I was at a natural food store the other day and saw Winter Wheat grains. I am sure this could more than likely be used in brewing, but I have be unable to find any info regarding winter wheat. What characteristics & benefits does it have? How does it differ from other types of wheat ie: flaked, torrifed, etc... Furthermore does anyone have a recipe of any kind utilizing winter wheat grain?
Winter wheat is generally higher in protein, so it isn't ideal for brewing. Raw wheat also needs to be pre-boiled to gelatinize the starches (alternatively you could do a cereal or turbid mash). If you are up for the effort it can do good things in a lambic or wit beer.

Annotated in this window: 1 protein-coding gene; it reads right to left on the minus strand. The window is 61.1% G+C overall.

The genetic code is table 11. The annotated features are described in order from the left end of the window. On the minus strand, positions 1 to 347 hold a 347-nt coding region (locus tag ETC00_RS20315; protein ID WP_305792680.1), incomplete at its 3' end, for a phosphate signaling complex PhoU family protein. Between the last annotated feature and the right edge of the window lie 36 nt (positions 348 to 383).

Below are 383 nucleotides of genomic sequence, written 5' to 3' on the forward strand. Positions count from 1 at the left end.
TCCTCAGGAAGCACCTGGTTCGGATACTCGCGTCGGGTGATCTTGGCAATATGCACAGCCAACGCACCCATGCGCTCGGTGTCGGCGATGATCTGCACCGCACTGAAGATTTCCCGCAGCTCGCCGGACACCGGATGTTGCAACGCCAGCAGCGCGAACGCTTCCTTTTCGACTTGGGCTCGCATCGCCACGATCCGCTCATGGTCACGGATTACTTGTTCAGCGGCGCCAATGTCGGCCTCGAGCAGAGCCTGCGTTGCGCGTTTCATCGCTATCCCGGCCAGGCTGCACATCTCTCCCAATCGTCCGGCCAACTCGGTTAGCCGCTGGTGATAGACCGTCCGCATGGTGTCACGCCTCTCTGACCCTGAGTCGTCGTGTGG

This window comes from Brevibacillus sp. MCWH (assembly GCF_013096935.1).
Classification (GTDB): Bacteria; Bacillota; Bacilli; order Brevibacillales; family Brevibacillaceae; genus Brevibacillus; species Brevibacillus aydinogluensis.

Hope that helps, I used it in a turbid mash for a lambic that is still aging.
You can get Red winter wheat in a soft or hard version. Hard winter wheat is the protein rich stuff Oldsock speaks of, when milled this is usually marketed as bread flour. The softer winter wheats are much lower in protein and are sometimes milled into cake flour. So ask them if it's the soft or the hard and if they don't know ask them where it was grown, usually east of the Mississippi mean soft winter wheat. If it is soft red winter wheat that is ideal for lambics. Wits would have traditionally used a soft white wheat but the red should work just fine.